Tuesday, January 22, 2013

in the land of gluten-free delights

I was eager to head to Little Rock this weekend, mostly to spend time with people we love to hang out with (and to meet a sharebro!), but also partly because I could check out the Dempsey Bakery. Specializing in gluten-free goodies (breads and baked goods of all kinds!), they also serve lunch.  We met up with some of the Dempseys while we were there, and we enjoyed sandwiches and samples of cookies and breads. We even got to take a little tour of the bakery.

It was fun. The sandwich I got (the Caprese) was delicious, and the bread was hearty and had a lovely texture. I've been avoiding most GF breads because a.) I feel uncomfortable eating something on a regular basis that's full of gums and starches and all other things, b.) I've found that tortillas are a good alternative, c.) it turns out that I do better eating fewer processed bread products, and d.) they are expensive.  And, oh yeah...picking up the loaves felt like picking up a stale hunk of stuff.

The Dempsey Bakery bread pretty well approximated a nice grainy wheat bread and had good flavor (disclosure: I haven't had a lot of GF bread, but the few times I've had it out, it's tasted a bit dry).  I brought a loaf home to keep in the freezer in case I get a hankering for some bread with some soup or something.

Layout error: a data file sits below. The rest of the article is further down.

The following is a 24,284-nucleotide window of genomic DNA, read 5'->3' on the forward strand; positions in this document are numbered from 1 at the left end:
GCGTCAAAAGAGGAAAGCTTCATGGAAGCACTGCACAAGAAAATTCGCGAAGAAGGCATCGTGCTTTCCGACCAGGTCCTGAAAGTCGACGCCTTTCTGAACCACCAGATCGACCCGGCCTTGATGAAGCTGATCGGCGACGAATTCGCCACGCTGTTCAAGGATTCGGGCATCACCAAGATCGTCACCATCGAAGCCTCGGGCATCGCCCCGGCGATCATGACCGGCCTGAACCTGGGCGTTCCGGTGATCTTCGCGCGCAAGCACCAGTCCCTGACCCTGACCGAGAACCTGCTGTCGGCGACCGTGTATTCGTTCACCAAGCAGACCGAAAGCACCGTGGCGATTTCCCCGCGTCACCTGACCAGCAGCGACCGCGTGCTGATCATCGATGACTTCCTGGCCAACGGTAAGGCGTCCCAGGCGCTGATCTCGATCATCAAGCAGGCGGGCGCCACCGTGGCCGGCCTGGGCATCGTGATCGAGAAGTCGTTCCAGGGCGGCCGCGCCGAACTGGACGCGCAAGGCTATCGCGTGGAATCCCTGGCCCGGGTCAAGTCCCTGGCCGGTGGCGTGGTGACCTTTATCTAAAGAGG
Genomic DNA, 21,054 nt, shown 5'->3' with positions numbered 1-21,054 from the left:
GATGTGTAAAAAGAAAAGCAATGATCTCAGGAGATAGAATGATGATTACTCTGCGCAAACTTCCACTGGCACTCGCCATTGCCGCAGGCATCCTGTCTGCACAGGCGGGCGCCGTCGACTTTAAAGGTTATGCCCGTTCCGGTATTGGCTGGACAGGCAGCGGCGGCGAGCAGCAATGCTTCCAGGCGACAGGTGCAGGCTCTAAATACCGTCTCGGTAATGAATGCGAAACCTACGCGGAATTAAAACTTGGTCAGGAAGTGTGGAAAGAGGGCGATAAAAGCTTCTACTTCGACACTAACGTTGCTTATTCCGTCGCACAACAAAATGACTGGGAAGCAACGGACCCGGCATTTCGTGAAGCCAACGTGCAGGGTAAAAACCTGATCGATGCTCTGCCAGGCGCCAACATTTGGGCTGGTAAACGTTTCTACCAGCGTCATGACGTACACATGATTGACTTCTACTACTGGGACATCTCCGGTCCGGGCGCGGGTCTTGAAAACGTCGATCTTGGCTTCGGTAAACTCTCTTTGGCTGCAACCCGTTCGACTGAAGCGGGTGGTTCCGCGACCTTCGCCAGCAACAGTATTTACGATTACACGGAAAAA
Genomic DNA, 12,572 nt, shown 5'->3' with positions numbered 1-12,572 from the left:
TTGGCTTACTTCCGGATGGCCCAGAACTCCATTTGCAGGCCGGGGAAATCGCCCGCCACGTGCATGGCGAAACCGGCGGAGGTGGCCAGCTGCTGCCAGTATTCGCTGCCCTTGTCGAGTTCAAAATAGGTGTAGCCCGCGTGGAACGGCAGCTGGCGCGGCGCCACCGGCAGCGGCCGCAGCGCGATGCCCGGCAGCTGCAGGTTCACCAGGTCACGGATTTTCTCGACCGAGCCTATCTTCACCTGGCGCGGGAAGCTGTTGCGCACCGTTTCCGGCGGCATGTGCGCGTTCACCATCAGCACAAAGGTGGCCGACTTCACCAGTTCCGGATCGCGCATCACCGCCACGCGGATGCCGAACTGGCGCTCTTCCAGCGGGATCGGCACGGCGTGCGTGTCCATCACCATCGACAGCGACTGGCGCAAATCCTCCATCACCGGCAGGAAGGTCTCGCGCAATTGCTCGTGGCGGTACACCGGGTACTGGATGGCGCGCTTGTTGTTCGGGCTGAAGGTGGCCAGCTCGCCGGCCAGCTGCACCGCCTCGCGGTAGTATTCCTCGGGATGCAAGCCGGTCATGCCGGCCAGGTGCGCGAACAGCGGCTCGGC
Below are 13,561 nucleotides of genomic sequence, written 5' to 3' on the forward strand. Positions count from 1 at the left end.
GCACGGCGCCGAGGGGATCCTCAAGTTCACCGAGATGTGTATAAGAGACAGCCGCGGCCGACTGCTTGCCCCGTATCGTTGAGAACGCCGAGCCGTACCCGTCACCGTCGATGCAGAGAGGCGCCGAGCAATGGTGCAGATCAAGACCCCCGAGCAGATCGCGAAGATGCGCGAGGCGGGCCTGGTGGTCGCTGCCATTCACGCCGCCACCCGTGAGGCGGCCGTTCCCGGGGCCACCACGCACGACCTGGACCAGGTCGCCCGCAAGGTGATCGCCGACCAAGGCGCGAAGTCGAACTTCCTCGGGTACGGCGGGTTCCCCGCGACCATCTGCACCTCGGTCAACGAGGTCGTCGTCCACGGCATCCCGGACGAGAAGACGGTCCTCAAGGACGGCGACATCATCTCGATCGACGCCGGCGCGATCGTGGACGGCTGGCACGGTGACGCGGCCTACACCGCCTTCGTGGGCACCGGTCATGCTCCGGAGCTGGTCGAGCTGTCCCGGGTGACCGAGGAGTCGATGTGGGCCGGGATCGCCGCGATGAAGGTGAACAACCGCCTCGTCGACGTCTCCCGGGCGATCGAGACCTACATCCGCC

We tasted several flavors of cookies (lemon, snickerdoodle, chocolate, and chocolate chip) and cakes (chocolate chip pound cake, lemon blueberry, hot milk cake), and a bit of brownie and danish. All fabulous. We bought a chocolate espresso brownie to take home along with some cookies.  Yum.

At the end, though, I came to a realization: even though I delighted in the fact that I was freed from the horrible stomach ache and other reactions that come with eating wheat, I still can't have even gluten-free goodies in large doses. By the time we left the bakery, I'd had enough sweets and breads to leave me both groggy and flying high on sugar. I ended up taking a nap later that afternoon.

I've gotten used to eating relatively few processed carbs (tortillas here and there), and most of my carbohydrates have been from fruit and whole grains, so the starches and flours hit my system hard.  And I didn't enjoy the feeling too much.  As I continue to feel free from the cloud and various wheat reactions, I've been taking a lot of joy in a renewed ability to understand the way my body reacts to different things I eat, and it clearly does not appreciate being hit with all the sugar and starch and refined grains.